18 January 2010

Regarding Haiti

Among the countries of the Western Hemisphere one is the poorest. There is poverty in all of the richest of these countries but one has more than the others: one is more unequal in its lack of equality. One always suffers more in a disaster because it subsists daily with less and is therefore more vulnerable to seismic and climatic events. Two hundred and fifty years ago this one was chosen by its colonial master (France), for its slaves and sugar, over the habitants and fur of its fellow colony to the north (New France/Canada).

Haiti was home to one third of the Atlantic slave trade throughout the eighteenth century and suffered brutally under Napoleon after rebellion only to labour further under a 12o year-long bill of debt to the French government for the loss of slave wealth and in recognition of its being the second oldest republic in the Western Hemisphere (see above): it is a colonial history of particular venality and cruelty. Their rich and successful neighbour next door (United States of America) also benefited from slavery but the plantation and factory owners were free to design a nation where they could live and prosper in their own image, even after they freed the slave population, eventually. There is much fanfare about American democracy and ingenuity but the profits rolled in because the land was stolen and so was the labour. The canadiens meanwhile, abandoned by the French Crown, were picked up by British colonial masters under and with whom they too were eventually able to grow wealthy. Assimilation and land and resource plunder are on-going colonial legacies in Canada.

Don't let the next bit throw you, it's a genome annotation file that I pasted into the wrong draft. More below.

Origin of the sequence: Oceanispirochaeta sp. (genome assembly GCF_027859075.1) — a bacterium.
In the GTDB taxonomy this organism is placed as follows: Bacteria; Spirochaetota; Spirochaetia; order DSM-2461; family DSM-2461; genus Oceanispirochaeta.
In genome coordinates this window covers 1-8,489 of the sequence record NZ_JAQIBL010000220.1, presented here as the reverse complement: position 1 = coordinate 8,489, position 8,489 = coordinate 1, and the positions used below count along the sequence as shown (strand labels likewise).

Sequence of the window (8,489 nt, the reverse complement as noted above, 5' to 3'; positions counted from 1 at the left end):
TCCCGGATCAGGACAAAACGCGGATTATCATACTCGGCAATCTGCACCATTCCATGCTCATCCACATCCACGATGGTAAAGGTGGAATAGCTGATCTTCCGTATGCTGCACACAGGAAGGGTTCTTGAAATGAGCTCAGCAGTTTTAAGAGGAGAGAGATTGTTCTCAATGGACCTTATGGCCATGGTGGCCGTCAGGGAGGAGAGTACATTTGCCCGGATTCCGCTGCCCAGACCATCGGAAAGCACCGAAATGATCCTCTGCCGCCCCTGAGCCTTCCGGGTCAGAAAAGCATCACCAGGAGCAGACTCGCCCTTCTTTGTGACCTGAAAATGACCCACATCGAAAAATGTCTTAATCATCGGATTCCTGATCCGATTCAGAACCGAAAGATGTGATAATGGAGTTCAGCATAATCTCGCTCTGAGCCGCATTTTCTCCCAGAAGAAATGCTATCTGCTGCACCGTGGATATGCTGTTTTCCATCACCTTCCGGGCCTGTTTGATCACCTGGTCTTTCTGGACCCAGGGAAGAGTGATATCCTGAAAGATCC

From what once were tenuous, franco-colonial ties between Canada and Haiti, has grown a familial and cultural relationship with deep roots. These connections will be strengthened as Canadians and French and Americans assist Haitians to recover and rebuild. Haiti needs immediate, physical attention and unconditional acceptance into a modern global community still coming to terms with Post Colonial Stress Disorder. During good times and bad our lives and histories are entwined; if one suffers so do we all.




The history of slavery continues into contemporary times. Women and children, in the sex-on-demand or manufacturing industries for example, now suffer the same dehumanizing brutality and life threatening hazards known to captives three hundred years ago. The slave trade is rampant and worldwide.

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